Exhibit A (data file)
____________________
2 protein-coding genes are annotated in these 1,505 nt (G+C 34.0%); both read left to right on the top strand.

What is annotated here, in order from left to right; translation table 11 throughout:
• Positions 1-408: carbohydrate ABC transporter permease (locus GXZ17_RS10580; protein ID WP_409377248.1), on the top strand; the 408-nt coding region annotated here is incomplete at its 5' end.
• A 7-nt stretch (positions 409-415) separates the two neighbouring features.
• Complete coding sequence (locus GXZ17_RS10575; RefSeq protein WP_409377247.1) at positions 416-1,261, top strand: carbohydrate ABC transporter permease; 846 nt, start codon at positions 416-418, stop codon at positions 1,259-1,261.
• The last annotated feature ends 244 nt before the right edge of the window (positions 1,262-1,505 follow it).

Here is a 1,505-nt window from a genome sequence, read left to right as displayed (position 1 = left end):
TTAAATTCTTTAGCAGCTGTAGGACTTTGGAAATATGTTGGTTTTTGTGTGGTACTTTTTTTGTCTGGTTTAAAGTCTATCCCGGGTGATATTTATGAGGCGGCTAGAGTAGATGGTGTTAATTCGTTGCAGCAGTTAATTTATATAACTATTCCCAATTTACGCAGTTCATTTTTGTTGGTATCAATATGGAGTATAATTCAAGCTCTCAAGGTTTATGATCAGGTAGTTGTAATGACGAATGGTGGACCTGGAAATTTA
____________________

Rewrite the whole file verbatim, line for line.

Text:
2 protein-coding genes are annotated in these 1,505 nt (G+C 34.0%); both read left to right on the top strand.

What is annotated here, in order from left to right; translation table 11 throughout:
• Positions 1-408: carbohydrate ABC transporter permease (locus GXZ17_RS10580; protein ID WP_409377248.1), on the top strand; the 408-nt coding region annotated here is incomplete at its 5' end.
• A 7-nt stretch (positions 409-415) separates the two neighbouring features.
• Complete coding sequence (locus GXZ17_RS10575; RefSeq protein WP_409377247.1) at positions 416-1,261, top strand: carbohydrate ABC transporter permease; 846 nt, start codon at positions 416-418, stop codon at positions 1,259-1,261.
• The last annotated feature ends 244 nt before the right edge of the window (positions 1,262-1,505 follow it).

Here is a 1,505-nt window from a genome sequence, read left to right as displayed (position 1 = left end):
TTAAATTCTTTAGCAGCTGTAGGACTTTGGAAATATGTTGGTTTTTGTGTGGTACTTTTTTTGTCTGGTTTAAAGTCTATCCCGGGTGATATTTATGAGGCGGCTAGAGTAGATGGTGTTAATTCGTTGCAGCAGTTAATTTATATAACTATTCCCAATTTACGCAGTTCATTTTTGTTGGTATCAATATGGAGTATAATTCAAGCTCTCAAGGTTTATGATCAGGTAGTTGTAATGACGAATGGTGGACCTGGAAATTTA